August 2016
Volume 16, Issue 12
Open Access
Vision Sciences Society Annual Meeting Abstract  |   September 2016
Color Name Distances Scaled by Thurstone's Ranking Order Psychophysical Method
Author Affiliations
  • Marcelo Costa
    Departamento de Psicologia Experimental, Isntituto de Psicologia, Universidade de São Paulo, SP, Brasil
  • Carlo Gaddi
    Núcleo de NeuroCiências e Comportamento, Universidade de São Paulo, SP, Brasil
Journal of Vision September 2016, Vol.16, 824. doi:10.1167/16.12.824
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      Marcelo Costa, Carlo Gaddi; Color Name Distances Scaled by Thurstone's Ranking Order Psychophysical Method. Journal of Vision 2016;16(12):824. doi: 10.1167/16.12.824.

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      © ARVO (1962-2015); The Authors (2016-present)

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Abstract

The psychological continuum of color names or categories is usually studied using categorization methods that have restricted information or statistical multidimensional scaling based on mathematical assumptions hardly controlled. The aim of our study is to scale color name distances using simplest experimental procedure which enables large-scale applications and for different population groups in an interval scale. Eighty two participants (mean age= 22,3 yrs; SD= 1,7) with normal or corrected to normal visual acuity and normal color vision were evaluated. The task consisted in write a column list of colors, one in each line, as fast as possible in a sheet of paper during the experimental period of 20 seconds. Intending to control replicating same-class colors names with one term were accepted. The data were analyzed based on the rank order scaling method proposed by Thurstone, in which the derived proportion of subjective separations was used to calculate subjective distances. The procedure consisted in calculate the frequency with which color A was placed in rank 1 by the N subjects comparing with the frequencies in which the other colors was placed in rank 1. The same comparison was performed by all other rank positions. Summing for the total number of ranks we could measure the probability that B was perceived in a rank order higher than A. Following, we calculated the Z-score to find the distances between probabilities. Our results shown that the color rank position were red>green(0,23)>blue(0,28)>yellow(0,31)>black(0,32)>white(0,50)>purple(0,62)>orange(0,68)>brown(0,72)>pink(0,86). The numbers in the parenthesis are the subjective distances measured. We concluded that rank order is a simple task and produces quantitative interval class data that could be performed for a large group of population allowing studies and comparisons between them using the same method.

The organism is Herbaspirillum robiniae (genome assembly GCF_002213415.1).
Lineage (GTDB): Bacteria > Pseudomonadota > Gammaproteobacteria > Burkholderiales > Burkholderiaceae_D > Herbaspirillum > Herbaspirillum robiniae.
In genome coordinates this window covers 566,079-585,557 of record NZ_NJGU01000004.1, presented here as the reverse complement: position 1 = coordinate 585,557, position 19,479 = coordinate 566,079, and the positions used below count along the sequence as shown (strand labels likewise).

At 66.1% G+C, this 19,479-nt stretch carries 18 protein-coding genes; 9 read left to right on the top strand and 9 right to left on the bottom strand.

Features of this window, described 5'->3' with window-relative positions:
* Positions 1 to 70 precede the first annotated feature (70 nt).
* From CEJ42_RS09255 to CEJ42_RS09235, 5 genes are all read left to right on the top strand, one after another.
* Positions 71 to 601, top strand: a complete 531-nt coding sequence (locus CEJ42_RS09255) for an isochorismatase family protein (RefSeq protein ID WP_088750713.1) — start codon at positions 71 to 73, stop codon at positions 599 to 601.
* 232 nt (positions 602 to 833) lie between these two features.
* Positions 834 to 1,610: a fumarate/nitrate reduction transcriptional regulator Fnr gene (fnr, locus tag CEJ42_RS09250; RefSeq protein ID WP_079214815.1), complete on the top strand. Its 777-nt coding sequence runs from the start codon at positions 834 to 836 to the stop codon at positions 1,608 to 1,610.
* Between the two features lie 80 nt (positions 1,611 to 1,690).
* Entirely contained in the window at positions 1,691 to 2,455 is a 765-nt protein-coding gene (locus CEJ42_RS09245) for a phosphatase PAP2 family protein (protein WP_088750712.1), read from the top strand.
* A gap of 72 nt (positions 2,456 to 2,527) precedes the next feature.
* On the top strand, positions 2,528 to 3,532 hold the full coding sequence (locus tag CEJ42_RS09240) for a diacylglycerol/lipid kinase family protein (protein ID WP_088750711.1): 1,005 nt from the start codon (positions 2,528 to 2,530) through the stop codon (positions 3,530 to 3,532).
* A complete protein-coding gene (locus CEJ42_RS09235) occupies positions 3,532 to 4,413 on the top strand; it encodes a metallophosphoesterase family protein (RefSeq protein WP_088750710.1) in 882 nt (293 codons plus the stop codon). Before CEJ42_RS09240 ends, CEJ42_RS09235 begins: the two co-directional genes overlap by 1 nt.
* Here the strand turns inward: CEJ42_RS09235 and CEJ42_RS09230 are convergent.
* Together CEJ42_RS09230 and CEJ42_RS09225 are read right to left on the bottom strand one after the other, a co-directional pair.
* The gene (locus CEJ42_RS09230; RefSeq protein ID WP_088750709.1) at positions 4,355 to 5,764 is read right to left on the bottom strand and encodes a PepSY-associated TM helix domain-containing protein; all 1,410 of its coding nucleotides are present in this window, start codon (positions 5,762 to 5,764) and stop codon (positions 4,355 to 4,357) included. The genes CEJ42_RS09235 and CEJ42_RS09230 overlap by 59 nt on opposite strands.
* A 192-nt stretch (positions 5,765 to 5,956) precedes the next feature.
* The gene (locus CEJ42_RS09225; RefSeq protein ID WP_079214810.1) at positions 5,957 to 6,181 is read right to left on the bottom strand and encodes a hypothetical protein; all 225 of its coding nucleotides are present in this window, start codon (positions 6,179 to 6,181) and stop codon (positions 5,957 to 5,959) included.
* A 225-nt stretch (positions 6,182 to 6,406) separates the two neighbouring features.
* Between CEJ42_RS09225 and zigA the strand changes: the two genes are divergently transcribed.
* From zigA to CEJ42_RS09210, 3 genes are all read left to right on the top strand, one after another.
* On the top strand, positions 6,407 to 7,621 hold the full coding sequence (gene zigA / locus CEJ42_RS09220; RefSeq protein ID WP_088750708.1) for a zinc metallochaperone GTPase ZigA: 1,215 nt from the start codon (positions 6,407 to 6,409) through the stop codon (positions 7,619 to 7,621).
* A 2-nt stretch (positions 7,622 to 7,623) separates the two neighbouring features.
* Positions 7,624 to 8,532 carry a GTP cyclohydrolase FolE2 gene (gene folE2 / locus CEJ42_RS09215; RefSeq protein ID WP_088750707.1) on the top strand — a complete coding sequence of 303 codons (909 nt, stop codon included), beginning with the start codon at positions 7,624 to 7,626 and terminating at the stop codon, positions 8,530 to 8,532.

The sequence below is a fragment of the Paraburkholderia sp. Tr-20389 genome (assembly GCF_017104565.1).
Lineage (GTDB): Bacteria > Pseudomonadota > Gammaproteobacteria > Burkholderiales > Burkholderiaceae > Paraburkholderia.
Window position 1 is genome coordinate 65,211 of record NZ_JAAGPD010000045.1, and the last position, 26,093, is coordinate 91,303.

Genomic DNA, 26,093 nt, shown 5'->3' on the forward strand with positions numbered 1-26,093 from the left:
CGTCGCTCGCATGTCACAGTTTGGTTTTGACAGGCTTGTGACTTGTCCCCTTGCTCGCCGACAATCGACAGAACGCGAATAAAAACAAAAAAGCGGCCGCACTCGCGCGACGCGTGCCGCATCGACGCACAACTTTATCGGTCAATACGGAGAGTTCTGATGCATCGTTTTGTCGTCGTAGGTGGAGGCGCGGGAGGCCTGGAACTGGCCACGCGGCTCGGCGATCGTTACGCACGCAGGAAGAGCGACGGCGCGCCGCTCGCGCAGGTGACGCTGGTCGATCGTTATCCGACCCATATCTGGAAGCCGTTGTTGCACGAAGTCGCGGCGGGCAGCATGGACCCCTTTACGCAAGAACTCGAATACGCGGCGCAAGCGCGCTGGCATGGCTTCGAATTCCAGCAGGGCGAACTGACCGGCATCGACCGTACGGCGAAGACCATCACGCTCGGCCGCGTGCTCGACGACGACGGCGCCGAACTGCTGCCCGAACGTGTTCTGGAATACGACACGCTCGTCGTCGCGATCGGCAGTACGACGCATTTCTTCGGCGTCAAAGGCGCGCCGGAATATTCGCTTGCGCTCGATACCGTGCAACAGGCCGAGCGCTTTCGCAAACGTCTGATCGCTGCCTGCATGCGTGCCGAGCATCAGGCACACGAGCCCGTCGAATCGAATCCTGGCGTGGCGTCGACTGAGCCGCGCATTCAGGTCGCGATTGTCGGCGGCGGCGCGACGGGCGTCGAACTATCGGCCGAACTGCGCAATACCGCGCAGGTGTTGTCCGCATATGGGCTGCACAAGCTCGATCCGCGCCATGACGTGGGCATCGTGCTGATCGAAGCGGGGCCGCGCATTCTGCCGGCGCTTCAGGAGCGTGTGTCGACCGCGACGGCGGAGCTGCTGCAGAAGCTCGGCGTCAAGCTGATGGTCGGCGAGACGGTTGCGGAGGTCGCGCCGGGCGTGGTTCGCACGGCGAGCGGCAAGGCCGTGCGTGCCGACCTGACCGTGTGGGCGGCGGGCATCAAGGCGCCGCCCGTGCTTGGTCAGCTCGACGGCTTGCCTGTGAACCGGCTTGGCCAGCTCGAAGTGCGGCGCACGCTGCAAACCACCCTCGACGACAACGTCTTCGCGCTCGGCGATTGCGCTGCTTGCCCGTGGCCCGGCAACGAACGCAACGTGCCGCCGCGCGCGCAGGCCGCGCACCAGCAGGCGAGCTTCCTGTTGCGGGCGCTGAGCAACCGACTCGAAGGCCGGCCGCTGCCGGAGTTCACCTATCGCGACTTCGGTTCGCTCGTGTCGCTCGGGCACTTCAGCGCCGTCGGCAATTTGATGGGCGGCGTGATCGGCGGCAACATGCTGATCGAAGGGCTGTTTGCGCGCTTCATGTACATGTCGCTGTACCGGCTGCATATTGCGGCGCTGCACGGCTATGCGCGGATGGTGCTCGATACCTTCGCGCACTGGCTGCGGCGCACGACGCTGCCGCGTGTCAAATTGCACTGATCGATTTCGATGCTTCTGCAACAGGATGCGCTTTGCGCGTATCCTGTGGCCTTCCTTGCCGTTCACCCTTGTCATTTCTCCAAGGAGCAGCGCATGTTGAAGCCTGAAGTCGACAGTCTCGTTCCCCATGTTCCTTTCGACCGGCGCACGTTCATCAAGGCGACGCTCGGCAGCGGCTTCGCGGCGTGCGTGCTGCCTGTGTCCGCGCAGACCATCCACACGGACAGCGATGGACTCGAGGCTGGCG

Meeting abstract presented at VSS 2016

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